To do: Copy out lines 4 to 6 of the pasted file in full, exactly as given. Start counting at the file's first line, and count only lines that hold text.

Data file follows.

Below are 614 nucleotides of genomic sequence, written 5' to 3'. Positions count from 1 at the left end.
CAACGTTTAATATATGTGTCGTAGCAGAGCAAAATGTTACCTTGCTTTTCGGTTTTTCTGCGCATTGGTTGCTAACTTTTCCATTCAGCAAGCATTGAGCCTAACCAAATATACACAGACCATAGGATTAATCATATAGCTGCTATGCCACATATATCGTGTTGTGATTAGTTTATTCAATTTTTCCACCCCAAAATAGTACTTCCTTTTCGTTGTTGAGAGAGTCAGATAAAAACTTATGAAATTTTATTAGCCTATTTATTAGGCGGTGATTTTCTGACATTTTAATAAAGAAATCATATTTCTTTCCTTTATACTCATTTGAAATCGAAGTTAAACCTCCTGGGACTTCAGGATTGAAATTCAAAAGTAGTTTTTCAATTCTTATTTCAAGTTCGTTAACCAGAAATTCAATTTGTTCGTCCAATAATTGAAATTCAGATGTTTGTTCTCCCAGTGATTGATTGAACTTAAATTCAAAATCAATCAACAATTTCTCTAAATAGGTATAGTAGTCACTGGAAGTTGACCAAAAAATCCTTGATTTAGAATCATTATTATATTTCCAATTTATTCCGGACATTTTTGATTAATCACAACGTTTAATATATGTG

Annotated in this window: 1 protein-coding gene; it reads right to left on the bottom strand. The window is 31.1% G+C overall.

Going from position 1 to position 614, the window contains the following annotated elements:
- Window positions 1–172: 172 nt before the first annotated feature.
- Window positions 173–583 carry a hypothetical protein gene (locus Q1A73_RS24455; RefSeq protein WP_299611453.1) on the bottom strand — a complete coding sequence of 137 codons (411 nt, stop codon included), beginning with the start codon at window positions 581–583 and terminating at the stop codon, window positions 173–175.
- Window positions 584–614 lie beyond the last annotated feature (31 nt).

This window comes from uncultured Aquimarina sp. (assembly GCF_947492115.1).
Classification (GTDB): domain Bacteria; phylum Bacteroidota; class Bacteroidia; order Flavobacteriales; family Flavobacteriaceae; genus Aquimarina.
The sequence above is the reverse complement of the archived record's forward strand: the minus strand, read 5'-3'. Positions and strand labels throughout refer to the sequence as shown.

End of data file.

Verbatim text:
Going from position 1 to position 614, the window contains the following annotated elements:
- Window positions 1–172: 172 nt before the first annotated feature.
- Window positions 173–583 carry a hypothetical protein gene (locus Q1A73_RS24455; RefSeq protein WP_299611453.1) on the bottom strand — a complete coding sequence of 137 codons (411 nt, stop codon included), beginning with the start codon at window positions 581–583 and terminating at the stop codon, window positions 173–175.